Re: NEPENTHES physiology & taxonomy

Jan Schlauer (
Wed, 21 Sep 1994 15:05:14 +0100


>(...) any CP's derive an appreciable
>amount of metabolic energy from their carnivory. Certainly the
>insects etc provide fixed nitrogens and trace elements, but
>is there any real evidence that photosynthesis is not the dominant
>energy source under any conditions?
>-David B

This is a very important point. I have already prepared to post a similar
message. Maybe we should not buy everything from JUNIPER & al.

RE: prey spectra

A recent source is KATO, HOTTA, TAMIN & ITINO:
"Inter- and intra-specific variation in prey assemblages and inhabitant
communities in _Nepenthes_ pitchers in Sumatra"
TROPICAL ZOOLOGY 6:11-25 (1993)

A striking result cited therein is the efficiency of _N.inermis_ (still
under the name of _N.bongso_ sensu TAMIN & HOTTA), which includes
"tourists" (i.e. non-prey) in the first line whereas most other species
studied captured mainly ants.


>I regard this
>forum as a place to discuss the species and their biology, but not the
>nomenclatural minutae, which makes dull reading for the majority of Bulletin
>board readers.

I am sure quite a lot of Bulletin board readers are highly interested how a
monographer of _Nepenthes_ for Flora Malesiana thinks about precision in
nomenclatural minutae.

> I think by and large we are in agreement on what species are present

OK, but it is the (admittedly few) differences which are interesting.

>(...)Nepenthes' evolutionary history. Some species no doubt (APPEAR TO?) form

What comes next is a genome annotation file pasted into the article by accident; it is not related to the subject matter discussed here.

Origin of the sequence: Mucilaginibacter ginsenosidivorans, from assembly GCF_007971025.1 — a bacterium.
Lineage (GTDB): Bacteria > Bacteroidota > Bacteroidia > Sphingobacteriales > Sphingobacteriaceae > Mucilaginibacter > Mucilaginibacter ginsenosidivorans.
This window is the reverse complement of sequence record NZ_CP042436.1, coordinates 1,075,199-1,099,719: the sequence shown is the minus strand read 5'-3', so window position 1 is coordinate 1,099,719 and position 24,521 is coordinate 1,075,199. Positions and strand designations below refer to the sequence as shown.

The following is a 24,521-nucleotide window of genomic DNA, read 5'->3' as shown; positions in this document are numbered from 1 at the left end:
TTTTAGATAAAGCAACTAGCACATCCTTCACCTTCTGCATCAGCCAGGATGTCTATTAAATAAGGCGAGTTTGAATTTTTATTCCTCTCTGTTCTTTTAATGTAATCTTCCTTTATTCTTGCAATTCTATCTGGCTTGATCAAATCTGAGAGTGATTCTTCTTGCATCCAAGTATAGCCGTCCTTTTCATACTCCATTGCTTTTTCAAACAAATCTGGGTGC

>related groups:

Let us continue this thread a bit.


I would add _N.muluensis_ and a not yet validated species from Sumatra
("N.adnata" TAMIN & HOTTA, cf. SCHLAUER & NERZ, in press) to this group.
_N.reinwardtiana_ is related but more remotely so, I think this is closer
to _N.gracilis_.


This group should in my opinion include all of DANSER4s Regiae (maybe with
the exception of _N.mollis_) these seem to form a fairly homogeneous clade
by morphological/geographic grouping. BTW, Do you know something about
_N.maxima_ from Siberut (cited in ADAM, WILCOCK and SWAINE)? It seems
unlikely, at least. You should check this when you visit BO. Some specific
(nomenclatural, again...) rearrangements are necessary in this group (e.g.
we do not think DANSER - and almost all subsequent authors - had a correct
impression of _N.stenophylla_ and _N.fallax_, publication in preparation).


"tomentella (Becc.)" (if you want to distinguish it from the Javan taxon, I
would prefer specific rank rather than subspecific) should be added to this
group. I think "N.junghuhnii" (at least the poor material I know about) is
a member of this group (Montanae DANSER), too.


These are so close to each other that they could even be grouped in a
single species (they were so in the past).




Yes, indeed. There is also the _N.neoguineensis_-group which may or may not
be related to this one.

Other groups:

_N.gracillima-sanguinea-macfarlanei_ (rather three prominent "poles" in a
hybrid swarm than separated species).



This group as a whole is certainly not too homogeneous, but some
morphological overlap does exist. _N.ventricosa-burkei_ and _N.bellii_
might be "satellites" or even members of this group (Nobiles/Insignes
DANSER, rearranged).

The Indochina-group _N.anamensis-geoffrayi-kampotiana_ is so tight that
IMHO no species limits can be sustained (publication in preparation).

Well, and then there are the (mostly lowland, mostly widespread, but always
primitive?) species which are difficult to group.

Two rather important questions are still not addressed:

1. Which is the closest (known) relative of _Nepenthes_?
2. How to arrange the groups in terms of evolution and phylogenetic
relationship to each other, i.e. which species are "primitive" and which
are "derived"? How about chorology?

Kind regards